Thomas Jefferson University (TJU), Pennsylvania, has established what is purportedly the first-ever research center to study the effects of cannabis.
Thomas Jefferson University (TJU), a private health sciences institution located in Philadelphia, Pennsylvania, has established what is purportedly the first-ever research center to study the effects of cannabis.
The Center for Medical Cannabis Education & Research (CMCER) will study the uses and effects of medical cannabis for both doctors and patients, and intends to direct some of its focus towards cannabinoid therapies.
According to the university’s president, Dr. Stephen K. Klasko, the research center will be the first of its kind in the United States.
Jefferson is a leader in innovation, and the creation of the CMCER signals the institutions dedication to embrace the ever-evolving nature of healthcare… Understanding and researching new cutting-edge methods for the treatment of disease is a fundamental goal, and Jefferson is proud to be among the first of its kind to offer resources and support for the revolutionary expansion for medical marijuana.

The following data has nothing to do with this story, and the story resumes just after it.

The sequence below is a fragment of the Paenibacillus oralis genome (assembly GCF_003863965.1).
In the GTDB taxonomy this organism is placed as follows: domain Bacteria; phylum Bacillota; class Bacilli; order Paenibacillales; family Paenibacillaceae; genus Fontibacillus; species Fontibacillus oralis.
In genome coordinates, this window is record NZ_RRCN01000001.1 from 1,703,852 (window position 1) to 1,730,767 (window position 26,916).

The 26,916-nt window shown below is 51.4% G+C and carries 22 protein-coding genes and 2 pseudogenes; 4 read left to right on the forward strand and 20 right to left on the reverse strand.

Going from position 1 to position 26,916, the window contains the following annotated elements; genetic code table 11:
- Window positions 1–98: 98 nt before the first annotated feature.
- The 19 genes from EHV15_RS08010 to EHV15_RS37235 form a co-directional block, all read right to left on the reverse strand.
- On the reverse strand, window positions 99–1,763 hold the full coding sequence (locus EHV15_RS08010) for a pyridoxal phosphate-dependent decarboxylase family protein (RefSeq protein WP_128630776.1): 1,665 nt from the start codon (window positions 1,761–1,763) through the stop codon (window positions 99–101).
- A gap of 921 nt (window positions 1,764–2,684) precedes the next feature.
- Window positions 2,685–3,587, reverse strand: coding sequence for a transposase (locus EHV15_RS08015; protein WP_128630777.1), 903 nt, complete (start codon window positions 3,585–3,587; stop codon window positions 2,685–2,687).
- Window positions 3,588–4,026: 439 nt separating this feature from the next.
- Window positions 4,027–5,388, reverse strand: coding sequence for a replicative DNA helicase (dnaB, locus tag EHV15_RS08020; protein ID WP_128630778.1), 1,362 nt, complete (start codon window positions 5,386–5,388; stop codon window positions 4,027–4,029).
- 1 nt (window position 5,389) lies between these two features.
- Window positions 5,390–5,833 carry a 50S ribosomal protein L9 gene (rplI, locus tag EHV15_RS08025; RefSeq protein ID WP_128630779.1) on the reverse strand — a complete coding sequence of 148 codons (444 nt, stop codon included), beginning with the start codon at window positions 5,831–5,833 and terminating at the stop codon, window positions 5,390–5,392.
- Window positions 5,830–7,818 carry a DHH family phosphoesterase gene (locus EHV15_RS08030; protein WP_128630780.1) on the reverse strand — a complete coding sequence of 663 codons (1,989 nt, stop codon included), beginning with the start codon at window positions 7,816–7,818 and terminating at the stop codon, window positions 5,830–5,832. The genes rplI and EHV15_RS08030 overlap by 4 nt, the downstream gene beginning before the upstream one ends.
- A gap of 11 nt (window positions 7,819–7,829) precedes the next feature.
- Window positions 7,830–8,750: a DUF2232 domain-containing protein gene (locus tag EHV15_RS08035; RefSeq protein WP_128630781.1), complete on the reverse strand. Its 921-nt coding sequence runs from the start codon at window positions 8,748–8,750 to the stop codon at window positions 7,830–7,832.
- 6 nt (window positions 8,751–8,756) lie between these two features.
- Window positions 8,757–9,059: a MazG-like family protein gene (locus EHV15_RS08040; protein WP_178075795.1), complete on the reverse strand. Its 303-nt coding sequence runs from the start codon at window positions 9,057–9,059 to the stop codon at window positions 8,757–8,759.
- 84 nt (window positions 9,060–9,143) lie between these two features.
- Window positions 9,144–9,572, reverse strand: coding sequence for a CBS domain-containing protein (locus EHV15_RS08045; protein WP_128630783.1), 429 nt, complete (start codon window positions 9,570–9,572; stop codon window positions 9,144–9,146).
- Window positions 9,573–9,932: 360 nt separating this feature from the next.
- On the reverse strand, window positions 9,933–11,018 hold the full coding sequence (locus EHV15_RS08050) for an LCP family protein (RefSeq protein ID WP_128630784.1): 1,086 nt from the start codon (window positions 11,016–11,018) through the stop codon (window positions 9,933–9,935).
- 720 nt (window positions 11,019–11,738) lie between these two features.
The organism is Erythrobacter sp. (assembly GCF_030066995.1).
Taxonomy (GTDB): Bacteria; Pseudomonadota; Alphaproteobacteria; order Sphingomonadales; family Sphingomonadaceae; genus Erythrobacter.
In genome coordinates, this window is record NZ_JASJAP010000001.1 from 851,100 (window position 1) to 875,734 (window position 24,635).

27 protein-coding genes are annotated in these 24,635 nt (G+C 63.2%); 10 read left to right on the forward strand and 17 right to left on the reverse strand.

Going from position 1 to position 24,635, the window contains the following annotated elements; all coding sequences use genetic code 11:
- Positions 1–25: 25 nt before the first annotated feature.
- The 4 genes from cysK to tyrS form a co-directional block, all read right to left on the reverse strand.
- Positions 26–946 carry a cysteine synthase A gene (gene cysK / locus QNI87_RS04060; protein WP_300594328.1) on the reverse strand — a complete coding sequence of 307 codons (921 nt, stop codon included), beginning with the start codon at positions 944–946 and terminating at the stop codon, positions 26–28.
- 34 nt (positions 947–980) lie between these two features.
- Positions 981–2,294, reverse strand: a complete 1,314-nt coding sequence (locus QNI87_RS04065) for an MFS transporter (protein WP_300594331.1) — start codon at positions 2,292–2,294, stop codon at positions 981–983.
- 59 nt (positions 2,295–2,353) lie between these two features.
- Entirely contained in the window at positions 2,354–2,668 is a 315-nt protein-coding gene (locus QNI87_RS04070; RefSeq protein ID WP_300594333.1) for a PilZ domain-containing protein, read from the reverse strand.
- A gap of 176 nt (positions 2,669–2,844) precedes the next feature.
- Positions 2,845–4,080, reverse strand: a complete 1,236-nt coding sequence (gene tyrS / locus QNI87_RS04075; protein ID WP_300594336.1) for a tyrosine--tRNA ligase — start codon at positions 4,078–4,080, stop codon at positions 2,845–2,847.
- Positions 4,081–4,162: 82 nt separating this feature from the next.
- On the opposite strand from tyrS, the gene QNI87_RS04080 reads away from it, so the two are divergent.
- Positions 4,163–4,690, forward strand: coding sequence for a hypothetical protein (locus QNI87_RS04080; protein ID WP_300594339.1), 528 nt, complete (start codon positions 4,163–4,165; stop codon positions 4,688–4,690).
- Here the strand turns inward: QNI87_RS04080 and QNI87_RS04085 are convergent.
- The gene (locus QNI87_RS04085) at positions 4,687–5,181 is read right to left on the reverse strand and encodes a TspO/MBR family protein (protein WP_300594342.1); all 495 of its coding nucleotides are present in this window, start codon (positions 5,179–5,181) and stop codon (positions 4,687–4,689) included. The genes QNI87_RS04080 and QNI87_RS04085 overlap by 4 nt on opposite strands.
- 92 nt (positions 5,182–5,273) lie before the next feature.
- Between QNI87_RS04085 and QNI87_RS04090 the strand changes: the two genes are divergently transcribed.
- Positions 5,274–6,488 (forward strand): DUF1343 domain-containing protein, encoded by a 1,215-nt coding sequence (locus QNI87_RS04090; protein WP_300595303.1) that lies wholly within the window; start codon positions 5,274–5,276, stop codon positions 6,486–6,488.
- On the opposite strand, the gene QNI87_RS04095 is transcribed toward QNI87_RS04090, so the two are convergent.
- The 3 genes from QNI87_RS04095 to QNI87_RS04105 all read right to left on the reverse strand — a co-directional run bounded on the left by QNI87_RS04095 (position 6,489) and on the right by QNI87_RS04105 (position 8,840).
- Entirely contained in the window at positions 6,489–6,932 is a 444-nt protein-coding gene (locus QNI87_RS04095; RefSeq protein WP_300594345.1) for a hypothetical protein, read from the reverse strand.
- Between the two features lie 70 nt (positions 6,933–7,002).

Cannabis remains a Schedule I federally-controlled substance, which in the past has placed limitations on the amount of cannabis-related research that can be carried out. However, recent statements by members of the federal government indicate that rescheduling could be in the offing as early as this summer.
Yet while the federal government lags behind on the issue, states across the country have forged ahead: Twenty-four states now allow for varying levels of medical cannabis use. Among them is TJU’s home state of Pennsylvania, which passed a medical cannabis bill in April.
According to Dr. Charles V. Pollack Jr., who will lead research efforts at TJU, cannabis still requires a great deal of research before its potential can be fully realized.
The ratio of hype and advocacy to scientific knowledge in the field of medical marijuana is far too high. Patients and their caregivers want new approaches to illness management and pain relief but their exposure to undertested and unvalidated treatments should be limited and carefully managed and monitored while a stronger evidence base is developed.
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